Air Canada set to lock out pilots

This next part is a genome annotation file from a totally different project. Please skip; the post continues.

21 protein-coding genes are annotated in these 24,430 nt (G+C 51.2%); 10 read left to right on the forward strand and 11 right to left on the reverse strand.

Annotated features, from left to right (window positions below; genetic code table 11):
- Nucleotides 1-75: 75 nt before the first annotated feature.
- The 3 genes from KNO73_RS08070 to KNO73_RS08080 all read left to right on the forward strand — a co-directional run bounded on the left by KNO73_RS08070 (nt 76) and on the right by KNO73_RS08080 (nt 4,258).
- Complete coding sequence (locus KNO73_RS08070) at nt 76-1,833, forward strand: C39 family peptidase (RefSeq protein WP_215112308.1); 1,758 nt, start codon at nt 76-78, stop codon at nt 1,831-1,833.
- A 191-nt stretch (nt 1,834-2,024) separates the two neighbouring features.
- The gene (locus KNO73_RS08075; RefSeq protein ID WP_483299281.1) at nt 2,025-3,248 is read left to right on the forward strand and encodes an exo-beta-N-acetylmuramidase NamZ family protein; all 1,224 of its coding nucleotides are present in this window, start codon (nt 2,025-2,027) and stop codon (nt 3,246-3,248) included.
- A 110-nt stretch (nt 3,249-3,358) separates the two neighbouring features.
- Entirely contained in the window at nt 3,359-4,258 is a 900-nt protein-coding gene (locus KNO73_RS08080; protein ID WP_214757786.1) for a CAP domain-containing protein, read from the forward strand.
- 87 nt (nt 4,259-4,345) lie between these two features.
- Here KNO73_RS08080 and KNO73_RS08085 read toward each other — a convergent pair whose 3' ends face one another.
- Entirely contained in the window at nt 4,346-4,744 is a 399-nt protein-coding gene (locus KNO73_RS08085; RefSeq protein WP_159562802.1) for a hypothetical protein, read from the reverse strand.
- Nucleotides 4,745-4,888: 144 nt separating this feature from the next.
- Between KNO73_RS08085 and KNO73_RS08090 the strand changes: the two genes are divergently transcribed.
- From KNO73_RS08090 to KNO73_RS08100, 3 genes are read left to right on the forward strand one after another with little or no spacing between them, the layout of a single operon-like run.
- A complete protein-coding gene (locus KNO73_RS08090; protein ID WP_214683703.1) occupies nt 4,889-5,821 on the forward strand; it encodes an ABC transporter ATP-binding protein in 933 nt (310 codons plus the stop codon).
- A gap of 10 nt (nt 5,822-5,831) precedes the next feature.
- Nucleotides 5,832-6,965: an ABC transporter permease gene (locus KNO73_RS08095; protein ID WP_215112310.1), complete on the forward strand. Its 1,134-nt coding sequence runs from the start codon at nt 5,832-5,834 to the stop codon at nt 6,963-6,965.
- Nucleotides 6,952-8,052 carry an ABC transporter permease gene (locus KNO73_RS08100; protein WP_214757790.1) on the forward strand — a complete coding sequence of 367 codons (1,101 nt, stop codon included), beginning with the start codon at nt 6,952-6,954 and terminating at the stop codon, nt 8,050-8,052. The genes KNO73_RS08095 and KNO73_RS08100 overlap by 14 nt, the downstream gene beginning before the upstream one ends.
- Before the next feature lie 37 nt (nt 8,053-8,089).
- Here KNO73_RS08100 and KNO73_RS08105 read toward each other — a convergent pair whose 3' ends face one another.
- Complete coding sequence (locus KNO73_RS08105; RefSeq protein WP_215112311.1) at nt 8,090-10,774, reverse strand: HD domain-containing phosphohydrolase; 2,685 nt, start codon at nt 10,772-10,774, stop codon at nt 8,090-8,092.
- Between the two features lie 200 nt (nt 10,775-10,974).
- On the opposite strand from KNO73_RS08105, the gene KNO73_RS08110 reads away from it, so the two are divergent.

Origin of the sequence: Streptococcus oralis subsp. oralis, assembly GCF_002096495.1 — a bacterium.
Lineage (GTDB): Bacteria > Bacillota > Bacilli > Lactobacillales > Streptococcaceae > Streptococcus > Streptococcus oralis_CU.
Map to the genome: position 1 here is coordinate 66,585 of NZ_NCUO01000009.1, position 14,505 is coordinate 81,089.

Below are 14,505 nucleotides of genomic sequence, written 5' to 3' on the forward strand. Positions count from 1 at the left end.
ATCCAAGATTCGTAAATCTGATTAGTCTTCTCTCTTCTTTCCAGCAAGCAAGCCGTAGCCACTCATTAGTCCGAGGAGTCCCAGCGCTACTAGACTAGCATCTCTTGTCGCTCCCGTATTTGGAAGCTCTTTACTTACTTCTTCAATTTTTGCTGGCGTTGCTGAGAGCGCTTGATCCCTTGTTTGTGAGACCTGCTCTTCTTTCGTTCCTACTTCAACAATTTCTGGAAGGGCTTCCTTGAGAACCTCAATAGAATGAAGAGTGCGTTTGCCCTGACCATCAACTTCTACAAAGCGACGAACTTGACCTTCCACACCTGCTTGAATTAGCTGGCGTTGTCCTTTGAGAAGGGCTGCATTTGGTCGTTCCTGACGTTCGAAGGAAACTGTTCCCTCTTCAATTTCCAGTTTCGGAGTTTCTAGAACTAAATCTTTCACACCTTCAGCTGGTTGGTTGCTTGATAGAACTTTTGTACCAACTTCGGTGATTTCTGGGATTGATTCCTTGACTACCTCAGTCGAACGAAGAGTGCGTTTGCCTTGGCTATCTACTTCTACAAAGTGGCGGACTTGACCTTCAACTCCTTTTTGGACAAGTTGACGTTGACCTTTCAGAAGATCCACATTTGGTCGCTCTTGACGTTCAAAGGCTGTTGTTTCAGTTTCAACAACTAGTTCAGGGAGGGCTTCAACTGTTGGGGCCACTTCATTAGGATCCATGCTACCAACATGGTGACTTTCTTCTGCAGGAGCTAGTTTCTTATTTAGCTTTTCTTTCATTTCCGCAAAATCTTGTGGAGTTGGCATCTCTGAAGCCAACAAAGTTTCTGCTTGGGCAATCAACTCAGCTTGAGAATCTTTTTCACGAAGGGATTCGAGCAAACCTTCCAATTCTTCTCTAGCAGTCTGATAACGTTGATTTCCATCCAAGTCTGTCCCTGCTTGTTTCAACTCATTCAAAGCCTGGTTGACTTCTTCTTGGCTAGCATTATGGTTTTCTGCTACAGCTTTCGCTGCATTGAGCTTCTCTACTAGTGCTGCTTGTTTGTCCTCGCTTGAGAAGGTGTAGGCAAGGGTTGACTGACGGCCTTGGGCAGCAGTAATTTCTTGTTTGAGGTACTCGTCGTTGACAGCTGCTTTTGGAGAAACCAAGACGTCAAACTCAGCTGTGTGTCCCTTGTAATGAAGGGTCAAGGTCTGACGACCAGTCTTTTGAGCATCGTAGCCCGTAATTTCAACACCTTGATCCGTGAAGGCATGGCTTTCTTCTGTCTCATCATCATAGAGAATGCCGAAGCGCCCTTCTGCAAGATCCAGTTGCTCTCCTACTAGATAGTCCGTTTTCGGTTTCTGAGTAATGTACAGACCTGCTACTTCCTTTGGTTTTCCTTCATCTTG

Air Canada has given notice that it will lock out its pilots effective 12:01 a.m. on Monday, March 12, pursuant to the Canada Labour Code. According to officials, the airline tabled its “final and best offer”to ACPA yesterday, the union representing its pilots in order to bring finality to a set of negotiations that began 18 months ago and bring stability for its customers. The proposal expired at noon today, and as it was not accepted by ACPA by that time, Air Canada issued the notice. “We need to bring closure to the ongoing climate of labour uncertainty at Air Canada which is affecting our customers, destabilizing the company and our operations, and damaging the Air Canada brand,”said Duncan Dee, executive vice-president and chief operating officer. “We have been in protracted talks over the past 18 months which have included various attempts at conciliation and mediation. The offer on the table to ACPA is intended to preserve our pilots’ compensation and benefits in the top quartile of the North American industry. It is a very fair offer. We had hoped this offer would reasonably bring this protracted labour dispute to an end. However, as ACPA has not accepted our final offer by the proscribed deadline, we are left with no option but to exercise our rights under the Canada Labour Code, a decision which we have not taken lightly. During this notice period, the lines of communication remain open as far as Air Canada is concerned and we hope that the Master Executive Committee of the Association takes advantage of this time to accept the final offer.”Separately, on March 6, the International Association of Machinists and Aerospace Workers (IAMAW), (representing the airline’s approximately 8,600 mechanics, baggage handlers and cargo agents in Canada) provided notice to Air Canada that it intends to begin strike action starting at 12:01 a.m. ET on March 12. The IAMAW membership recently rejected the unanimously recommended tentative agreement signed by the IAMAW bargaining committee following the federal mediation before the Madam Justice Louise Otis. “We recognize and regret the uncertainty for our customers and we thank them for their patience and understanding. We will continue to provide further updates including information on contingency plans, as developments warrant,”said Dee. Due to the high volume of calls at its call centres, wait times are longer than usual. To avoid waiting, Air Canada strongly recommends customers consult its web site, , which will continue to be updated with the latest information for customers.